As one of the wettest cities in Thailand with the rainy season lasting eight months of each year, our three-day stay in Ranong was no exception!
The rain ponchos have had a good work-out in Thailand but especially in Ranong as it always seems to be raining…hard!
So much so that I slipped on an unsuspecting left-over prawn in the seafood market. Luckily, I didn’t hurt anything as I wouldn’t fancy ending up in a Thai hospital!
Ranong is a very different city to others in Thailand…it’s quiet!
The city is renown as a visa-run destination because of the border access via boat to Kawthoung in Myanmar.
Predominantly, Burmese migrants cross the border to renew their visa. So, there seems to be a constant source of transients, which is not a bad thing, and does make things interesting.
Although, I notice more security bars on windows and broken glass cemented into high fences, than in other Thai towns or cities, so far. People are either paranoid or there is a lot of crime in Ranong.
The central markets sell mainly imported Burmese foods and clothing.
You can also find fresh produce such as fruit, vegetables, fried foods, cakes, take-away rice and curry in bag. This is also a great place to take photos and watch the different interaction between the Thais and Burmese.
The seafood market seems to be where all the action is and starts at around 5 am (if you’re up), as this is when the auction starts.
Arrived too late and all the seafood was gone apart from a slippery stray prawn on the floor, auction tickets strewn across the market’s ground, and cleaners doing their daily magic.
Whilst at the market, check out the port itself as it is very interesting and lively.
Here, you can observe traditional seafaring life with local timber boats doubling up as water taxis but also laden fishing boats, plying through the river.
Locals barter for rides across to the other side of the river or elsewhere, so lots of photo opportunities to be had. I love to watch this type of interaction and the way the bartering situation is handled. Locals never seem to lose their cool but I think it’s a fun game whilst also their livelihood.
Basically, we are chilling out in Ranong wiht not much sight-seeing involved.
I really enjoyed the harbour with all the boats coming and going about their daily activities. This area is great for taking candid photos. The torrential rain made for quite dull, flat but moody scenery for most of our Ranong stay. For this mood, I like taking B&W photos, so I set my camera to the Monochrome setting for best shooting.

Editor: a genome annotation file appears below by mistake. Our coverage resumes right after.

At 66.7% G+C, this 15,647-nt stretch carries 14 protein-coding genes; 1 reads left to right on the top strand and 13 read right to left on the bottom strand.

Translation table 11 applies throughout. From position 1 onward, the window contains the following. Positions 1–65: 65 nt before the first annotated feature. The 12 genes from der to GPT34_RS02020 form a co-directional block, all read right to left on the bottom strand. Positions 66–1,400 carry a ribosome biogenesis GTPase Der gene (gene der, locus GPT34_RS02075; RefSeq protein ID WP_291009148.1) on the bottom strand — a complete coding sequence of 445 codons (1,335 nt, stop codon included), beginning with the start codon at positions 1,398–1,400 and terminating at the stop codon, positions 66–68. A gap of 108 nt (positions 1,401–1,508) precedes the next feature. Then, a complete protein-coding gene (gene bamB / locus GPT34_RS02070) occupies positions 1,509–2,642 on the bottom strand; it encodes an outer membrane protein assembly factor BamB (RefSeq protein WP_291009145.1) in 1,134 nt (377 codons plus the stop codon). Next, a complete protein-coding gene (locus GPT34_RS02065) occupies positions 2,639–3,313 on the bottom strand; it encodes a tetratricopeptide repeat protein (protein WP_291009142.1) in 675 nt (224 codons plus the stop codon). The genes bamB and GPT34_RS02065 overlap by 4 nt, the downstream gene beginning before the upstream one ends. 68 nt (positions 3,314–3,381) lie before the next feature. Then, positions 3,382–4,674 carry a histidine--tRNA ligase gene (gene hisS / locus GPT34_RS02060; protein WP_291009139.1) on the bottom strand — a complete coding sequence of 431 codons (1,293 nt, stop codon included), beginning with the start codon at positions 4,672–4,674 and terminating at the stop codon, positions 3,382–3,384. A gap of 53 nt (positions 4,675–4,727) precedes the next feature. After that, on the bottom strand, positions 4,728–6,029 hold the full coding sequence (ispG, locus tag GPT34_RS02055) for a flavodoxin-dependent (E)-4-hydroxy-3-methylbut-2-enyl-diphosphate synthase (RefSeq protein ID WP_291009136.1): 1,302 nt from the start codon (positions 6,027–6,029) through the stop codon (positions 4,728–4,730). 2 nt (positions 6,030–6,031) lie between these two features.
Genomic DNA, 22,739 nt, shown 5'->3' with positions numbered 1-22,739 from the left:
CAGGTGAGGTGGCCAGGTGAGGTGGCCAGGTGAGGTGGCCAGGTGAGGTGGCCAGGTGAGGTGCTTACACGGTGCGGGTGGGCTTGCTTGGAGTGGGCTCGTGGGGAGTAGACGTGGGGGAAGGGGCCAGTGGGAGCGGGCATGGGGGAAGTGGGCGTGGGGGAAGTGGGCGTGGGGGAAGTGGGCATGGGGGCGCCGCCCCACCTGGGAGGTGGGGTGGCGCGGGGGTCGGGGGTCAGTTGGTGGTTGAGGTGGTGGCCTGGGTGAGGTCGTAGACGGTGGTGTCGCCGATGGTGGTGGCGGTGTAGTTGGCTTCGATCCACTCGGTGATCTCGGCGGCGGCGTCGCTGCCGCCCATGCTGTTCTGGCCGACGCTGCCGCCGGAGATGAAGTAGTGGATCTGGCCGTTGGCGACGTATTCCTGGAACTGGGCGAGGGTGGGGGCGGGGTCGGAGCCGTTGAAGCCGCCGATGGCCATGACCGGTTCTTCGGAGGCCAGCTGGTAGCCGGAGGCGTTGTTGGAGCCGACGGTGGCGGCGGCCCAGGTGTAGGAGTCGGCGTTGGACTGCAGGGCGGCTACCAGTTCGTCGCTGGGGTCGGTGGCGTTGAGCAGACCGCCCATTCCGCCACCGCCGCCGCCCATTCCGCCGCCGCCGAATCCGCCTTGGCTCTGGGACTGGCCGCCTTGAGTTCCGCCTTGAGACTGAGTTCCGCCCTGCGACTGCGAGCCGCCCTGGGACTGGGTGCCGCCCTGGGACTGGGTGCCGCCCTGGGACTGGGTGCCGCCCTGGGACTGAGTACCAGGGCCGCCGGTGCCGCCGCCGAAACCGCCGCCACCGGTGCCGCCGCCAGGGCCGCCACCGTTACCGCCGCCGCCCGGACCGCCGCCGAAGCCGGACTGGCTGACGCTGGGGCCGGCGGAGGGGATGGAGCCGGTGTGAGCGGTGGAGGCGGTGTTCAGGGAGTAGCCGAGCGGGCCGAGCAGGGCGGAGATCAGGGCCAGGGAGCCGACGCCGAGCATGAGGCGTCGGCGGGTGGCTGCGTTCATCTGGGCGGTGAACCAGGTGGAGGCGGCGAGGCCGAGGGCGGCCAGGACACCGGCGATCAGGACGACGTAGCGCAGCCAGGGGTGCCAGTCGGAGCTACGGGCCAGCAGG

Apparently, there are two national parks (Ko Phayam National Park and Lamnam Kra Buri NP) and two waterfalls (Ngao Waterfalls and Ton Phet Waterfalls) within driving/riding distance of Ranong Town. I have to leave this for the next visit to Ranong in hopefully, drier conditions.
After being spoilt in Khao Lak for five weeks in wonderful accommodation but also an abundance of multi-style accommodation on offer, Ranong is a little different.
Not many ‘Falangs’ (foreigners) hang around Ranong for any length of time, but if you need some accommodation the Nalin Place offers a clean double room at around B477/night (no breakfast).
Good, quiet accommodation in a newish hotel with friendly staff. A few minutes’ walk from the bus terminal, close to the food street stalls, and a ten-minute walk to coffee shops and restaurants. The room also has a small balcony but as it’s so wet, especially during the current wet season, the balcony is a waste.
For the best coffee in town, visit the Together coffee shop on the main road.
This coffee shop serves good Thai meals, cakes at cheap prices…even ham and cheese sandwiches, if you need a break from Thai food.
I love Thai food and can eat it at every meal. I’m addicted to chicken Congee for breakfast, which is a delicious rice porridge with small chicken mince balls, coriander, and served with a few side spices to make it as hot as you like.
Ranong to Bangkok
If you’re not planning on crossing the border into Myanmar, the easiest way out of Ranong bound for Bangkok is by bus, which leaves at 08:30 or 20:00 every day, takes around either to nine hours, and at a cost of B466.
The bus fare includes a free sit down meal and afternoon tea (Sprite + cake), and provides excellent service whilst on the bus. Surprisingly, the seats are not too small for us foreigners. Some buses in Thailand are just to petite for foreign travellers, but we get by…